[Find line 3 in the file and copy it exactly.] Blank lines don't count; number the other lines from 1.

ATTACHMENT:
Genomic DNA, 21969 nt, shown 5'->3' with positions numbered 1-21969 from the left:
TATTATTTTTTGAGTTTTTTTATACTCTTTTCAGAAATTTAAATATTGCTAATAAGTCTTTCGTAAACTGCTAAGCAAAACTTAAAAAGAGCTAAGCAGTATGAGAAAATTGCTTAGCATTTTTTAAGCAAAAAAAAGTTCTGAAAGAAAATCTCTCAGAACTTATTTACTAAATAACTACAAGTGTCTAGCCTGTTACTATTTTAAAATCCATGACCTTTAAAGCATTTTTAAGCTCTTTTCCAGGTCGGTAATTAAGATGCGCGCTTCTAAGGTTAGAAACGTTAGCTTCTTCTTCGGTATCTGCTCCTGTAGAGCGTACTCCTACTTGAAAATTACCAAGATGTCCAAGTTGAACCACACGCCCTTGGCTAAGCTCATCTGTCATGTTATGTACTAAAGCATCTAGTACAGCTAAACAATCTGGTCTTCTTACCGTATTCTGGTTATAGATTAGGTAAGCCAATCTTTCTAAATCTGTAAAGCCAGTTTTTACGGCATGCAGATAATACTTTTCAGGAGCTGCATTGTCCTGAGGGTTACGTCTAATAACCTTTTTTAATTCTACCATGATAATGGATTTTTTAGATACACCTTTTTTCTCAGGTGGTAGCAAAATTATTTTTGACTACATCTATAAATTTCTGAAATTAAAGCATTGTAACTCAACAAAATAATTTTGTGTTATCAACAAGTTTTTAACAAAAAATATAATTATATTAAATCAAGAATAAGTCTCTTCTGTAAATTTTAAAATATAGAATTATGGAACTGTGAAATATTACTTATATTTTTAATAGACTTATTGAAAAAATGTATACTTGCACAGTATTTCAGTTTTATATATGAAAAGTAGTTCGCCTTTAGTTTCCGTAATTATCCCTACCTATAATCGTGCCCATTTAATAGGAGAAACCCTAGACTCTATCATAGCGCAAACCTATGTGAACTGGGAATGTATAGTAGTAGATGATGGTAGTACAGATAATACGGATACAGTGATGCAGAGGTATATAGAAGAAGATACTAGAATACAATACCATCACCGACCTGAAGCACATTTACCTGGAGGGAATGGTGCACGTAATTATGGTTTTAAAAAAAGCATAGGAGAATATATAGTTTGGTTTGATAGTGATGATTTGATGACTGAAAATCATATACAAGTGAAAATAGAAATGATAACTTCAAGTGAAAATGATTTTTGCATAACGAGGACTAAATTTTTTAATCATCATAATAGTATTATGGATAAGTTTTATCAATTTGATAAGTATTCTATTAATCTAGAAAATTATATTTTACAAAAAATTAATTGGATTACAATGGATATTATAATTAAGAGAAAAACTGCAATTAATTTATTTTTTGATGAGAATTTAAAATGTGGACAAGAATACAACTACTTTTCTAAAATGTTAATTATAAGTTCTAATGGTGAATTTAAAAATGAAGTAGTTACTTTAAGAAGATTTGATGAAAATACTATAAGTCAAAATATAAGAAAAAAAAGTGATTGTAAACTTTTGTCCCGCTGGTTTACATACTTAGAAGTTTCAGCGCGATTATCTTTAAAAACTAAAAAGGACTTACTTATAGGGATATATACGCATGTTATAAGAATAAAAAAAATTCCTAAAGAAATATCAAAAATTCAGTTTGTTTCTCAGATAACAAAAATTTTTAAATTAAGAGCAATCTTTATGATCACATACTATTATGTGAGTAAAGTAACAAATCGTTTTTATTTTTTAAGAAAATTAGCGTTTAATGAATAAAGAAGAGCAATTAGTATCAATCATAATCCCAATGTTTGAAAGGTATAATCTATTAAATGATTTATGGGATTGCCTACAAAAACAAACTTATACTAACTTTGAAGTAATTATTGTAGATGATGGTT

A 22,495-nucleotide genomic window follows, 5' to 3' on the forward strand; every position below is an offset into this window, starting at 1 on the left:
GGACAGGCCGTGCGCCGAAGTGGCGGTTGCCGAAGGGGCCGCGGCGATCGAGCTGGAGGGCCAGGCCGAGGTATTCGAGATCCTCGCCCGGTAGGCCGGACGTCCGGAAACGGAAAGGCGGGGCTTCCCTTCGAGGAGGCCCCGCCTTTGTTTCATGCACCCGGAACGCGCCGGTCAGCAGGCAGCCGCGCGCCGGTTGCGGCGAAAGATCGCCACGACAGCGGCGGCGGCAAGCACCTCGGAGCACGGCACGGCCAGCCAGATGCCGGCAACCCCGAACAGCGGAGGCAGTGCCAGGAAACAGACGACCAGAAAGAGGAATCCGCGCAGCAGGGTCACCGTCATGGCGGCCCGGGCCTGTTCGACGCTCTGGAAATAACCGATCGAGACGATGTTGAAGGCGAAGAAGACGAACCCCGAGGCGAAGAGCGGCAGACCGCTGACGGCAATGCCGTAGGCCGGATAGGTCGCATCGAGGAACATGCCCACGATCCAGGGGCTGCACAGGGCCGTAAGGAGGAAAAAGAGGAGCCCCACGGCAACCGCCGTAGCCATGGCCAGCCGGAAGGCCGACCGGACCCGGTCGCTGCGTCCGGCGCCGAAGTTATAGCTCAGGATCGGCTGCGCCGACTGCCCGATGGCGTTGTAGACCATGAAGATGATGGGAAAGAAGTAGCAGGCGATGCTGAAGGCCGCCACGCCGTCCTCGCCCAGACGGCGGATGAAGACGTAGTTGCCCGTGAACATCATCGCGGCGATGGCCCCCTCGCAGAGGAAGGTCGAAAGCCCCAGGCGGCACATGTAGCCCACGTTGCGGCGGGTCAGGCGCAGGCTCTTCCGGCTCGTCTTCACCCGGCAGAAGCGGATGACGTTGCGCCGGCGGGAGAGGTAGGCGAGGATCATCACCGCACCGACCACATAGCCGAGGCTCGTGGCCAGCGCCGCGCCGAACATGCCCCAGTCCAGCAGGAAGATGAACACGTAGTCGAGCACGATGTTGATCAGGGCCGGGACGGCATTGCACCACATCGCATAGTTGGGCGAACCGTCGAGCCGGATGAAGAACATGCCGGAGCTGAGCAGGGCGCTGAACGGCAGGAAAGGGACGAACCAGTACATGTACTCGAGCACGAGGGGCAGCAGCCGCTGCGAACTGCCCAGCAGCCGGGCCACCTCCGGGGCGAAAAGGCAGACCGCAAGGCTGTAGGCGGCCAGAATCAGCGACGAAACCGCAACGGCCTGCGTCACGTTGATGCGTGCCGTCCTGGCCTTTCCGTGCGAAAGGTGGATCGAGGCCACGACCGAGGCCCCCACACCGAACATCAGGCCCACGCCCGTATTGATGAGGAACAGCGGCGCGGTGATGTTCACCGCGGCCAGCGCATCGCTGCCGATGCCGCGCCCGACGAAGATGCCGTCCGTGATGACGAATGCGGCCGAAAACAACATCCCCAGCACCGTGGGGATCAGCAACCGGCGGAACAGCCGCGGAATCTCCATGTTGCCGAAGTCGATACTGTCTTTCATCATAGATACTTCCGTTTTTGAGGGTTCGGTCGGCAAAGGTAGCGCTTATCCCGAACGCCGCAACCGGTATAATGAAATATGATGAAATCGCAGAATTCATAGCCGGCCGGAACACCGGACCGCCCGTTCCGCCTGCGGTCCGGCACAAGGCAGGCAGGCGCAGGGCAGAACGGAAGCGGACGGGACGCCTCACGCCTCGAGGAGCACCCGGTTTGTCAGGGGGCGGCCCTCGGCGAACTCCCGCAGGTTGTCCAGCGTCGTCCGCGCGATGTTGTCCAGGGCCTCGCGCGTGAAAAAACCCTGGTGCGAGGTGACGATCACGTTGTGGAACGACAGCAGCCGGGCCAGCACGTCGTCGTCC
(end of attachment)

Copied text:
A 22,495-nucleotide genomic window follows, 5' to 3' on the forward strand; every position below is an offset into this window, starting at 1 on the left: